A million years ago, I bought some orange peel quilt block acrylic templates online. I didn’t have a specific project or fabric in mind, but I had seen a pretty orange peel quilt on Instagram and thought I might like to give it a try one day.
Curved piecing ahead…
Just for fun, I thought I’d try sewing one block together. I cut out some scrap fabric, sewed the ugliest curved seam you’ve ever seen, and could NOT get the points to match. I decided that this block was in fact impossible, and threw the templates into the recesses of my closet.
And that ended my curved piecing career.
UNTIL I saw the Shades of Citrus quilt pattern by Brittany of Lo and Behold Stitchery…
Did you go click on it? You should… I’ll wait here while you go ooooh and ahhhh over it.
This quilt made me feel like it WOULD be worth it to try curved piecing again. Wow – that’s an impactful pattern.
I had a look at Brittany’s pattern and realized that her blocks were much smaller than mine would be. My acrylic templates “claimed” that the block would finish at 8″. Knowing that I wouldn’t be able to follow the Shade of Citrus pattern, I decided to make my own version of this stunning quilt.
Orange peel quilt orientation
First things first: did you notice that these orange peel quilt blocks are on point? Genius!
Most orange peel quilts have the blocks oriented like this:
The Shades of Citrus has them rotated 45 degrees so that the “petals” (the white sections) are oriented either straight up and down, or side to side. With your standard orange peel quilt, the petals are on an angle. In both scenarios, the white petals form a “circle”, but I loved Brittany’s take on this block and decided to set my orange peel quilt on point as well.
In order to figure out my fabric requirements, I pulled out a bolt of fabric then physically laid out my templates so I could see how many petals and outer pieces I could get from one width of fabric.
I wanted to make my orange peel quilt with solid fabrics, and I had recently completed a different quilt using Art Gallery Fabrics Pure Solids. I really liked the feel of this fabric, and thought that the tighter weave might help reduce stretch and make sewing the curves a bit easier. Anything to help me succeed!
So I went online and ordered this gorgeous pile of fabric from my “local” quilt shop Thread Count Fabrics.
Just in case you’re wondering, I used the following colours of AGF Pure Solids:
- Mirage Blue
- Sweet Macadamia
- Cotton Candy
- Coral Reef
- Zambia Stone
- Sweet Mint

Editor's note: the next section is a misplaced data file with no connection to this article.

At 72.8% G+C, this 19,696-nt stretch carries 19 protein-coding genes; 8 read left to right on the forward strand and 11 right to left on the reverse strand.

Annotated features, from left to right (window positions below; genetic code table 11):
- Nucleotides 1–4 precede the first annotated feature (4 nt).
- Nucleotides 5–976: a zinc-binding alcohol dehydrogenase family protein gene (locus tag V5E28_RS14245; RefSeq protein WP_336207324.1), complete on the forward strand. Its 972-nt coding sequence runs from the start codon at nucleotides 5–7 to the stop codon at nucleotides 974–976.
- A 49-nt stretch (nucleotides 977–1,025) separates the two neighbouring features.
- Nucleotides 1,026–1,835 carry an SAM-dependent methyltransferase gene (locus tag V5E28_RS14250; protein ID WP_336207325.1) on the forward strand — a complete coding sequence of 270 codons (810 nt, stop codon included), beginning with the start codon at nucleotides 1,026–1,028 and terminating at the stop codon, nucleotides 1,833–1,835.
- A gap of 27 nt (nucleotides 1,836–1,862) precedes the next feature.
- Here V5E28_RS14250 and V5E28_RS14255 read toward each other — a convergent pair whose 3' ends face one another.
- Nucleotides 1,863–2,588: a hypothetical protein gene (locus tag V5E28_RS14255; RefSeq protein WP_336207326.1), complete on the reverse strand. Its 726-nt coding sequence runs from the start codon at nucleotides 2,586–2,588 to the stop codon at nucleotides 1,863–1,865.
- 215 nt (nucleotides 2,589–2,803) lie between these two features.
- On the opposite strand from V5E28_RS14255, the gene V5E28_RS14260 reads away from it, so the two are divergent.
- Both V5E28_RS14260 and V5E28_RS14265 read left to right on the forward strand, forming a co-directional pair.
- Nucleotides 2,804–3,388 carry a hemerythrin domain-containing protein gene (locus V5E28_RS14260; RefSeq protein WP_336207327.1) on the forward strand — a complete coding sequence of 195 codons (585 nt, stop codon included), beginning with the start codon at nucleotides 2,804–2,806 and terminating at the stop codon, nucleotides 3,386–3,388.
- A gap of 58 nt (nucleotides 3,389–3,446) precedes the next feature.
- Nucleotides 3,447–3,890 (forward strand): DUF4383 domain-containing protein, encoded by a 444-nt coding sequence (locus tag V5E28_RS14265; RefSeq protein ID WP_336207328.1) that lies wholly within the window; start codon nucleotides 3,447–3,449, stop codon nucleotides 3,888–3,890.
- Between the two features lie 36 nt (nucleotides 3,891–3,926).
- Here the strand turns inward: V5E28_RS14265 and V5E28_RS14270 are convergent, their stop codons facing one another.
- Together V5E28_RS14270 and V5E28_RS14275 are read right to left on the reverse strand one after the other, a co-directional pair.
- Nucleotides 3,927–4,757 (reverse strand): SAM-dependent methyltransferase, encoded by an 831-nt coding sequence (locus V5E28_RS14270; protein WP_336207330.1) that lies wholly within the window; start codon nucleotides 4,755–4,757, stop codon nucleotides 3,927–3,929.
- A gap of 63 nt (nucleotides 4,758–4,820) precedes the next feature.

- Fresh Water
- Night Sea
For the backing, I used Brushed in Peacock from Ruby Star Society.
The cutting was surprisingly satisfying – something about swooping around all those curves… I had fun trying to maximize my cutting efficiency, and found that with my yardage, I could actually cut enough fabric to create TWO quilts. One would have colourful petals (or peels?) and the other one would have colourful “outside bits”. If there’s a technical term for the outer parts of on orange peel block, I am unaware of it!
I laid out my cut pieces on my design floor before I began any piecing. Since I loved the look of the Shades of Citrus quilt’s ombre effect, I put the fabric together in a way that created small “puddles” of colours. I didn’t really over-analyze this step too much: I just kind of threw things together in a way that looked nice to my eyes.
Before I started piecing with my “real” fabric, I did a few test blocks with scraps. I tried to find some YouTube tutorials for piecing an orange peel quilt, but I mostly found videos about appliqueing the petals. Hmpf. So then I searched “sewing curves” and found much more information.
I’ll definitely be sewing this quilt’s “sister” sometime in the future, so let me write down my process (for future Shelly’s reference):
- Folded both the petals and the outer bits in half and finger pressed a small crease at the mid-way point
- Laid the petal on the bottom, then placed the outer bit on top (right sides together)
- Lined up the mid-point, then each end, lining the tiny edge of the outer bit with the side of the petal.
- Pinned (yes, I really did pin!) at each spot, then eased in the curved and pinned three more pins between the end and the mid-point.
- Pressed the fabric away from the petal (towards the outer bits)
To my surprise, it was a fairly painless process! I’m not sure what my malfunction was years ago when I first tried piecing these curves, but I’m glad I conquered this skill and can now confidently sew more than just straight seams.
I felt pretty accomplished once I had the quilt top completed, but I was DYING to quilt it up in some yummy texture… I debated for a while, but ended up choosing Cherub Window for the pantograph. This is one of those “tricky” pantos that require a lot of time and attention to make sure that they turn out well.
I’m so glad that I chose this design – it look gorgeous on this project!!
For the binding, I used the Night Sea fabric and my trusty machine binding technique (saved in highlights). I will never stop being pleased with the speed of this method. In no time flat, you go from having a trimmed quilt to a completely finished project!
Then I must have gotten busy with… quilting? Life? Because I never bothered to properly photograph this quilt until very recently. As part of my Beginner Quilt Photography course, I walk my students through a photo shoot with a finished quilt, and I thought this one would do nicely!
I even trekked out into the wilderness (okay, the backyard) and asked Ian to snap a photo of me holding it. He did a great job, right?? My photography lessons must be rubbing off on him!
Have you ever tried curved piecing? I’d love to hear about your experience (or inexperience) below!